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S. Korea Says Cyber Attack From North Wiped 48,700 Machines 186

Posted by Unknown Lamer
from the retaliation-will-be-swift-and-ineffective dept.
wiredmikey writes "An official investigation into a major cyber attack on South Korean banks and broadcasters last month has determined that North Korea's military intelligence agency was responsible. An investigation into access records and the malware used in the attack pointed to the North's military Reconnaissance General Bureau as the source, the Korea Internet and Security Agency (KISA) said on Wednesday. To spread the malware, the attackers went through 49 different places in 10 countries including South Korea, the investigation found. The attacks used malware that can wipe the contents of a computer's hard disk (including Linux machines) and damaged 48,700 machines including PCs, ATMs, and servers."
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S. Korea Says Cyber Attack From North Wiped 48,700 Machines

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  • by Toe, The (545098) on Wednesday April 10, 2013 @09:14AM (#43411777)

    Just makes me wonder what war is turning into. Instead of bombing cities, I can see nations targeting unprotected civilian computers in enemy nations. Massive destruction ensues, even though it's imprecise. In other words: bombing, but without all the mess.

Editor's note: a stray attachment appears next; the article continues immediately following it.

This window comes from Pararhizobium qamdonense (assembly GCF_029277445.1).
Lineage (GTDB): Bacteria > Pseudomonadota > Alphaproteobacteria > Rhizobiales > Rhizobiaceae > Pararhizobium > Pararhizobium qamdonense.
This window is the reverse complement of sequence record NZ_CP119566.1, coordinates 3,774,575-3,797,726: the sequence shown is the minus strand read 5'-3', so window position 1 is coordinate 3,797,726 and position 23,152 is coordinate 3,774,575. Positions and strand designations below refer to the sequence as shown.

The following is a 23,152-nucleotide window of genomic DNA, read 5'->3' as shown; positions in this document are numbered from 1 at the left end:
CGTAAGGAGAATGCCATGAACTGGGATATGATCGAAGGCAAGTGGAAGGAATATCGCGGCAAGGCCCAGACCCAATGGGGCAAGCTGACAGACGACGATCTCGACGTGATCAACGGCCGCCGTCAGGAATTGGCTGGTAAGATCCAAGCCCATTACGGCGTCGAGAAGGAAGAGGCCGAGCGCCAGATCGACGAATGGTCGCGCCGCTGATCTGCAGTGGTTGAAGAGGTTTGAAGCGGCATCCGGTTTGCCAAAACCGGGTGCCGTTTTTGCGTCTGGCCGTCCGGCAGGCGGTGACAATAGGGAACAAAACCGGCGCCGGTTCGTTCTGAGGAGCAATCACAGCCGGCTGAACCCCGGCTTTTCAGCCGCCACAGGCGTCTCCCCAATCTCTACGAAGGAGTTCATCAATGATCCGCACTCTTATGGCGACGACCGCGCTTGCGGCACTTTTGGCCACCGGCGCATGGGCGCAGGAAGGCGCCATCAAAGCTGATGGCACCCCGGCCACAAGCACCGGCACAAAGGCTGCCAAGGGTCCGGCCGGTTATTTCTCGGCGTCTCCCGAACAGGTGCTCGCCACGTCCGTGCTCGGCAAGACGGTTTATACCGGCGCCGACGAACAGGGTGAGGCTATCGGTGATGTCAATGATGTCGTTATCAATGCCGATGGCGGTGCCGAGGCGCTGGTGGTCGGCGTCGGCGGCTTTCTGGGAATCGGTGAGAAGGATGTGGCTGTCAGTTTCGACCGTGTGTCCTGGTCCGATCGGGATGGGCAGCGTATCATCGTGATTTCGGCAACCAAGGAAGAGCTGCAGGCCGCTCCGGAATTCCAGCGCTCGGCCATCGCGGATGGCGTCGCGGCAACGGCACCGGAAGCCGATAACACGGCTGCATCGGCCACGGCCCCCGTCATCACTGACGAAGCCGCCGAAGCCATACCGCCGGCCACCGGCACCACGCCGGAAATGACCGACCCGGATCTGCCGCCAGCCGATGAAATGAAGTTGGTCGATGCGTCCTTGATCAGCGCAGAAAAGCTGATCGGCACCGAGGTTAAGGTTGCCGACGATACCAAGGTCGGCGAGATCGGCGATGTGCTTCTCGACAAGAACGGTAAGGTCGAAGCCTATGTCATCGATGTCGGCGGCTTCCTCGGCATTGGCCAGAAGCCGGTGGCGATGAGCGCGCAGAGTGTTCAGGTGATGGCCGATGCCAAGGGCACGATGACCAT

• by Anonymous Coward on Wednesday April 10, 2013 @09:24AM (#43411881)

    Speaking as a civilian, I'd much rather prefer to both be alive and not have my livelyhood threatened, thanks. That's the worst false dichotomy I've heard all week and you should feel bad.

  • by KGIII (973947) on Wednesday April 10, 2013 @09:39AM (#43412021) Journal

    What I find amazing is that NK is technologically capable of causing that amount of damage both in terms of technology and infrastructure. I didn't believe they'd get enough bandwidth by using the soldiers to manually hand off the packets. I figured they'd be too busy eating grass and tree bark really.

    Okay, okay. So I'm only a little kidding. I'm still surprised they had the tech chops to pull that off OR that they were so poorly defended. It could go either way I suppose.

  • by Anonymous Coward on Wednesday April 10, 2013 @09:47AM (#43412119)

    If this is the evolution of war, then war has evolved to something that is distinctly more friendly to humanity.

    Your point is that war is bad. Sure it is. But the actual point is this type of war is less bad.

  • by tqk (413719) <s.keeling@mail.com> on Wednesday April 10, 2013 @09:49AM (#43412149)

    But I'm sure most civilians prefer an empty computer rather than being dead.

    Most civillians are ignorant morons wrt computers. If that empty computer was used to locate (see story yesterday) the poorly secured, net connected SCADA box that controls the spillways of the hydroelectric dam upstream of your place, an empty computer is the least of your worries.

  • Suicide by Cop? (Score:0, Interesting)

    by Anonymous Coward on Wednesday April 10, 2013 @09:55AM (#43412199)